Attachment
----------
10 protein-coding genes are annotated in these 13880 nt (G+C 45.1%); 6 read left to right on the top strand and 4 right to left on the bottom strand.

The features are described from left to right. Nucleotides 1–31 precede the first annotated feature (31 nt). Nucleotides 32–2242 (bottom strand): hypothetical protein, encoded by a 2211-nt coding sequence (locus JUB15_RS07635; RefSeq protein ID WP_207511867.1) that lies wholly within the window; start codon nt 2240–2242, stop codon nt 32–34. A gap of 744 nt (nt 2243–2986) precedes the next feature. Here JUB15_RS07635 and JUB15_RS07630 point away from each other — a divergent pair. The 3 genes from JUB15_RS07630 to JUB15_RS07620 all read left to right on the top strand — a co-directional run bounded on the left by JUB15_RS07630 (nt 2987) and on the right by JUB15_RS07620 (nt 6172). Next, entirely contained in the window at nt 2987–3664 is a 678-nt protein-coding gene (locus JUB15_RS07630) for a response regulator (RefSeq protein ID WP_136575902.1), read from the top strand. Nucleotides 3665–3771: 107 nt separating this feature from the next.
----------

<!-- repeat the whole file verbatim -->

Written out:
10 protein-coding genes are annotated in these 13880 nt (G+C 45.1%); 6 read left to right on the top strand and 4 right to left on the bottom strand.

The features are described from left to right. Nucleotides 1–31 precede the first annotated feature (31 nt). Nucleotides 32–2242 (bottom strand): hypothetical protein, encoded by a 2211-nt coding sequence (locus JUB15_RS07635; RefSeq protein ID WP_207511867.1) that lies wholly within the window; start codon nt 2240–2242, stop codon nt 32–34. A gap of 744 nt (nt 2243–2986) precedes the next feature. Here JUB15_RS07635 and JUB15_RS07630 point away from each other — a divergent pair. The 3 genes from JUB15_RS07630 to JUB15_RS07620 all read left to right on the top strand — a co-directional run bounded on the left by JUB15_RS07630 (nt 2987) and on the right by JUB15_RS07620 (nt 6172). Next, entirely contained in the window at nt 2987–3664 is a 678-nt protein-coding gene (locus JUB15_RS07630) for a response regulator (RefSeq protein ID WP_136575902.1), read from the top strand. Nucleotides 3665–3771: 107 nt separating this feature from the next.